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Mr Seddon honoured by officially opening Prep School’s new Centenary Building

14 Dec 2016

Barnard Castle Preparatory School’s longest serving teacher was given the honour of officially naming and opening a major new extension for learning to mark both his and the school’s centenary.
Deputy head and Year 6 teacher Nick Seddon has just completed his 100th term as the final touches were put to the new facilities, which were started in the 100th anniversary year of the school.
The Centenary Building comprises a dedicated science laboratory, two Year 6 classrooms, a quiet area and storage for pupils’ belongings. The finishing touches to a science garden this term completed the new developments, which also include an astro-turf pitch.
Prep School headmistress Laura Turner said: “The Centenary Building’s new classrooms provide wonderful, nurturing atmospheres for our older children, whilst the science lab and garden are providing amazing, inquisitive experiences for all our children, from Reception to Year 6.
“We have learned to use the new facilities wisely and creatively, which has allowed us to expand and grow our learning further. If, every day, the children leave school happy and having learned something new, then we, as teachers utilizing these facilities, have done what we love doing best, opening doors for the children to grow and flourish further.”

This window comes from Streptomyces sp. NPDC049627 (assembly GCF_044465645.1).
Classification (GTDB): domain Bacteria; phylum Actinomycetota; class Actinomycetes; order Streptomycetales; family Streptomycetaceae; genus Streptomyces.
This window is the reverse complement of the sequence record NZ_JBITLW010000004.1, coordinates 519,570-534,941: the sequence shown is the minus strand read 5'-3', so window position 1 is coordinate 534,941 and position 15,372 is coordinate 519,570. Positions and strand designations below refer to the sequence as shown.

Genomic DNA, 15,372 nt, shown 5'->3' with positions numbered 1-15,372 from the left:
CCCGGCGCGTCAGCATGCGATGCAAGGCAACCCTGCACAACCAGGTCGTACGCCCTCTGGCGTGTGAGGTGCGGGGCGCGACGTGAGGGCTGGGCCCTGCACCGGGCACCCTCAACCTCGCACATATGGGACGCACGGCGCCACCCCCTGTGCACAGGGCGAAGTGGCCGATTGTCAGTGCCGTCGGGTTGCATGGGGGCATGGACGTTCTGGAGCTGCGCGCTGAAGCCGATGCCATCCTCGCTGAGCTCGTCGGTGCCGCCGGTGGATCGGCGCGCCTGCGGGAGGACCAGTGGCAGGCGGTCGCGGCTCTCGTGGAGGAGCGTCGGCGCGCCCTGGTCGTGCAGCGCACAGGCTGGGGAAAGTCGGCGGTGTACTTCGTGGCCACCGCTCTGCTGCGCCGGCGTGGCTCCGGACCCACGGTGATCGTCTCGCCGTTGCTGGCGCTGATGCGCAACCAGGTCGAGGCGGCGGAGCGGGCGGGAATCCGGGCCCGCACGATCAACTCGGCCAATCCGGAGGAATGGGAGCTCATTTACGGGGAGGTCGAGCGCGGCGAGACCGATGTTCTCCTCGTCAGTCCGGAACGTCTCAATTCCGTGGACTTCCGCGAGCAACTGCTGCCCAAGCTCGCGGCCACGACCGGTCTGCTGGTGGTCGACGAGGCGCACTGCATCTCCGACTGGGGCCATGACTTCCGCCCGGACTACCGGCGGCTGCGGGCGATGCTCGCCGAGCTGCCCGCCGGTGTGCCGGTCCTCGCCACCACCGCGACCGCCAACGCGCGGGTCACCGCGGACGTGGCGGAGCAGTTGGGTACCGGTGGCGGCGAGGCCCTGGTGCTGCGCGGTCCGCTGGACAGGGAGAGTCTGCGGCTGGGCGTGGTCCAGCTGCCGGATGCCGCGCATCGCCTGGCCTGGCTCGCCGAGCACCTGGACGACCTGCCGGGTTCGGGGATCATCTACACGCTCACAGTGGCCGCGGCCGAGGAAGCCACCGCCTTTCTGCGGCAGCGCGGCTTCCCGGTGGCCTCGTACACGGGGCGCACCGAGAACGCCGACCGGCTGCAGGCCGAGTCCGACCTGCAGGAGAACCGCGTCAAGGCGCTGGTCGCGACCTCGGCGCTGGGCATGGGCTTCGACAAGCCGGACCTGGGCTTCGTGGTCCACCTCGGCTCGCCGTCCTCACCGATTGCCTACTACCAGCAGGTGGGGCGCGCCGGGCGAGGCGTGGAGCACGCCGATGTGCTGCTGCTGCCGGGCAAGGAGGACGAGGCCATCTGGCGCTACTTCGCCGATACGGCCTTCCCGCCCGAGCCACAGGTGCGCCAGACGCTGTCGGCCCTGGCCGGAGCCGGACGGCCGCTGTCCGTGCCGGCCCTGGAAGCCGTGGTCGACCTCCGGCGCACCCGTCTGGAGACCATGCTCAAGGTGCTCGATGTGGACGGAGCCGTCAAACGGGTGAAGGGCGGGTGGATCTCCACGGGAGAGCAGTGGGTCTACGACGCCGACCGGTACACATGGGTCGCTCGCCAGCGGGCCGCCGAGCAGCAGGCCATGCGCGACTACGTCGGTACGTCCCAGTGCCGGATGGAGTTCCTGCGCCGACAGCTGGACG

Watched by all the pupils and staff of Prep School and Barnard Castle School headmaster Alan Stevens, pupils Harry Maude, Katie Riddell, Fin McGuire and Poppy Barlow spoke about the new facilities.
Harry said: “It’s fantastic. I remember when I was in Reception gazing in awe at the old classrooms. Seven years ago I could not have imagined the buildings we have now. We should all consider ourselves very lucky.”
Katie added: “It’s a relaxing place at break-time when you can sit down and read a newspaper or a book. The difference from when I started school is outstanding. I absolutely love it.”
Mr Seddon arrived at the school in 1983 when some of the current children’s fathers were pupils.
“There were only three classrooms, three teachers and around 60 children. By the centenary, we had 14 classes, 200 children and more than 20 teachers,” he recalled.
“We are so lucky to have the beautiful Victorian building, Westwick Lodge, at the heart of the school but also to have these extra rooms and the Senior School facilities, which we use every day.”
Before performing the official opening by cutting a ribbon and unveiling a plaque, Mr Seddon added: “I am very proud to have completed 100 terms as the Prep School’s longest serving teacher; to see the school grow and develop is very special.”

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